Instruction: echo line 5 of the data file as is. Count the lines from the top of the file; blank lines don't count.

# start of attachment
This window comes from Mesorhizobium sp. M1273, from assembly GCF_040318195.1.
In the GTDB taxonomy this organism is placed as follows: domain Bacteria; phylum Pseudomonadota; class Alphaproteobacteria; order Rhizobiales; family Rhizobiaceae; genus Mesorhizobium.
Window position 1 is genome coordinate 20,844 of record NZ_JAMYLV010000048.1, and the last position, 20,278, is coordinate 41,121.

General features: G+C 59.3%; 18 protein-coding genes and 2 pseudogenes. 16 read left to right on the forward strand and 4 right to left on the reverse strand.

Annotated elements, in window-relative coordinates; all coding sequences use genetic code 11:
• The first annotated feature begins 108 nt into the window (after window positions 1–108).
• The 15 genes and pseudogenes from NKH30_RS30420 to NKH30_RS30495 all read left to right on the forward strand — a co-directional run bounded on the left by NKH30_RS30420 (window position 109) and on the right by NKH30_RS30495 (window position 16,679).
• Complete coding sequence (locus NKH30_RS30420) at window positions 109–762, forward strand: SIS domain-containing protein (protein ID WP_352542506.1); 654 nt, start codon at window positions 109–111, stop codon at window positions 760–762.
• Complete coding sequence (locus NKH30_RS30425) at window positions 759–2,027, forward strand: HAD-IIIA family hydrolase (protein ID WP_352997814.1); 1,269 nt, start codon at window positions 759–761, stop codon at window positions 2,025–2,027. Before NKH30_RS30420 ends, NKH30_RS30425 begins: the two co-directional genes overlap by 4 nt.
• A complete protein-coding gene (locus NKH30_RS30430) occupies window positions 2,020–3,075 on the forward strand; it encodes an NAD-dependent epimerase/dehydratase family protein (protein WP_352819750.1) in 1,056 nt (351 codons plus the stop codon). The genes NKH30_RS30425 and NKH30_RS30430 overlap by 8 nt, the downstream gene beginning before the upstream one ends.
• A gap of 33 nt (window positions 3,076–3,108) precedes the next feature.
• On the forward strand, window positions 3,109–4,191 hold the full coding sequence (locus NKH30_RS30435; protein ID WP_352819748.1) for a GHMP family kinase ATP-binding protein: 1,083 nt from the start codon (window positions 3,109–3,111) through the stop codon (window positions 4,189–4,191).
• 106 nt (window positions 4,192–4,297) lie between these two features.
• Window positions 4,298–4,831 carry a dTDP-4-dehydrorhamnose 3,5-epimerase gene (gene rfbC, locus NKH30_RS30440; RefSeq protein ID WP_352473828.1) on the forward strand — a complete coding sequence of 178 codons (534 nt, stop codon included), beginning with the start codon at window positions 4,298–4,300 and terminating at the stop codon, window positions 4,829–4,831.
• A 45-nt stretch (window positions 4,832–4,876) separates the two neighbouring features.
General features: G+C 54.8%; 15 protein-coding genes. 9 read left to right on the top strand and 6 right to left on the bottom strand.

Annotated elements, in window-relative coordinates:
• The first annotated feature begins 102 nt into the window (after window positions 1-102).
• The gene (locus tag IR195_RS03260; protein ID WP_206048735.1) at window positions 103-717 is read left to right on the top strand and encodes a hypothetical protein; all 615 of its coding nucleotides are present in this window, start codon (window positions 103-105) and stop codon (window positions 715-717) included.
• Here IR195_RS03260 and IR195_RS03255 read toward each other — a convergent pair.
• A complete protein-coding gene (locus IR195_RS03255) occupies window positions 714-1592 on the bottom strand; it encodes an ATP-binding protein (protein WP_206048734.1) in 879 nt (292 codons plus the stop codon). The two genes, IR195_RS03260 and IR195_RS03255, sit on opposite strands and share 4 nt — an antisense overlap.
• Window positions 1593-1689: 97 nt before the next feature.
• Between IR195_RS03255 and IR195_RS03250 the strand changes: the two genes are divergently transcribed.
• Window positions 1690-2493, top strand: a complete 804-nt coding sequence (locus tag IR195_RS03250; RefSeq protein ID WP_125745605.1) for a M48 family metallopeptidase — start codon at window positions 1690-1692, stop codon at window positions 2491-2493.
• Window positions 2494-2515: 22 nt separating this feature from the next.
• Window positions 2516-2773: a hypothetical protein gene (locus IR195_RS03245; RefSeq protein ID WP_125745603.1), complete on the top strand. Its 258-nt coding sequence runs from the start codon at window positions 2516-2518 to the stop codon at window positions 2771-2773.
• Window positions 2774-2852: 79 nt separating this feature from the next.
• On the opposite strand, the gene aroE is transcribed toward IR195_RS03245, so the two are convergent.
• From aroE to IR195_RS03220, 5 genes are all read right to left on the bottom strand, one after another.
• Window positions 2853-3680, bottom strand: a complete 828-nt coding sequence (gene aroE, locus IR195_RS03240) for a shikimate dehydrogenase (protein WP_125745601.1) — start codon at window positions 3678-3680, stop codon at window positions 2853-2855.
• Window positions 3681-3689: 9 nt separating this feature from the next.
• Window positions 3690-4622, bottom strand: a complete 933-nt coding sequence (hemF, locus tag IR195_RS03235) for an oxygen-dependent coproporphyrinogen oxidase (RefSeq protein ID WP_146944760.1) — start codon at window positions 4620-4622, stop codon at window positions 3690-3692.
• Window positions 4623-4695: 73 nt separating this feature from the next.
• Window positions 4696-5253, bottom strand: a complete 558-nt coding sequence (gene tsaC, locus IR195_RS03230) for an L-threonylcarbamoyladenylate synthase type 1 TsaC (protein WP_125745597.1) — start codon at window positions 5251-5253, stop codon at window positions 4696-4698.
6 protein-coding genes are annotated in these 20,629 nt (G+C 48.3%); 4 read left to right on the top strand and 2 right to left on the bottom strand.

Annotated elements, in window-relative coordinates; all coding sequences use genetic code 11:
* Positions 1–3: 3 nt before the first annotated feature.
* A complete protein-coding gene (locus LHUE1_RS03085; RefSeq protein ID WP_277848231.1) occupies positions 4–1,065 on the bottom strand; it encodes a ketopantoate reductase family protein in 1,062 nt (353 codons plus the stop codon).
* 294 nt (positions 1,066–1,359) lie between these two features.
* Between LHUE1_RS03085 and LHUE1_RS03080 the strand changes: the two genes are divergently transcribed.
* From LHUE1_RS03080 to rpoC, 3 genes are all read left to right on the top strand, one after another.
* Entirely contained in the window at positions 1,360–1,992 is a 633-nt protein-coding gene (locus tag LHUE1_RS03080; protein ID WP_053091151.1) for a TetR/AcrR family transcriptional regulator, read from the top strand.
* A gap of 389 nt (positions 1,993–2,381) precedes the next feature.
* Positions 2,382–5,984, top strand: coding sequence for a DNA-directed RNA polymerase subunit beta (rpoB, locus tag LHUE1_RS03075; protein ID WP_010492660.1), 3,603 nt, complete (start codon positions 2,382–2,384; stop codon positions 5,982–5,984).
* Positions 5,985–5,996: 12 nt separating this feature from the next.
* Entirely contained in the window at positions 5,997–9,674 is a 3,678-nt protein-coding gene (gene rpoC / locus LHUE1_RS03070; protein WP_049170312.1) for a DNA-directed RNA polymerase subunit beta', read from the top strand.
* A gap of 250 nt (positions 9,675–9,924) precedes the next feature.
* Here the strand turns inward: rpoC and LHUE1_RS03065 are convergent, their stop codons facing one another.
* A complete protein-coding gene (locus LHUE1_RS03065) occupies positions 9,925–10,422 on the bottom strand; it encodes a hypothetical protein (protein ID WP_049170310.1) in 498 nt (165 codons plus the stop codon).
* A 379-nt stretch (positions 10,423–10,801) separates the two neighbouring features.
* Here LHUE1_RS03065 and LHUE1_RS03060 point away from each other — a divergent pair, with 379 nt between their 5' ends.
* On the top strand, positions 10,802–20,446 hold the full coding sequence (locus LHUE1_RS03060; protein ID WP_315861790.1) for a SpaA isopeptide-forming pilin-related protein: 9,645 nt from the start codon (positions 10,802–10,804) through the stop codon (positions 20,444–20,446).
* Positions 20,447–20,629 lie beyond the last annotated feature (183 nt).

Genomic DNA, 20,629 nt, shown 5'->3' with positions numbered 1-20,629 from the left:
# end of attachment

Annotated elements, in window-relative coordinates; all coding sequences use genetic code 11: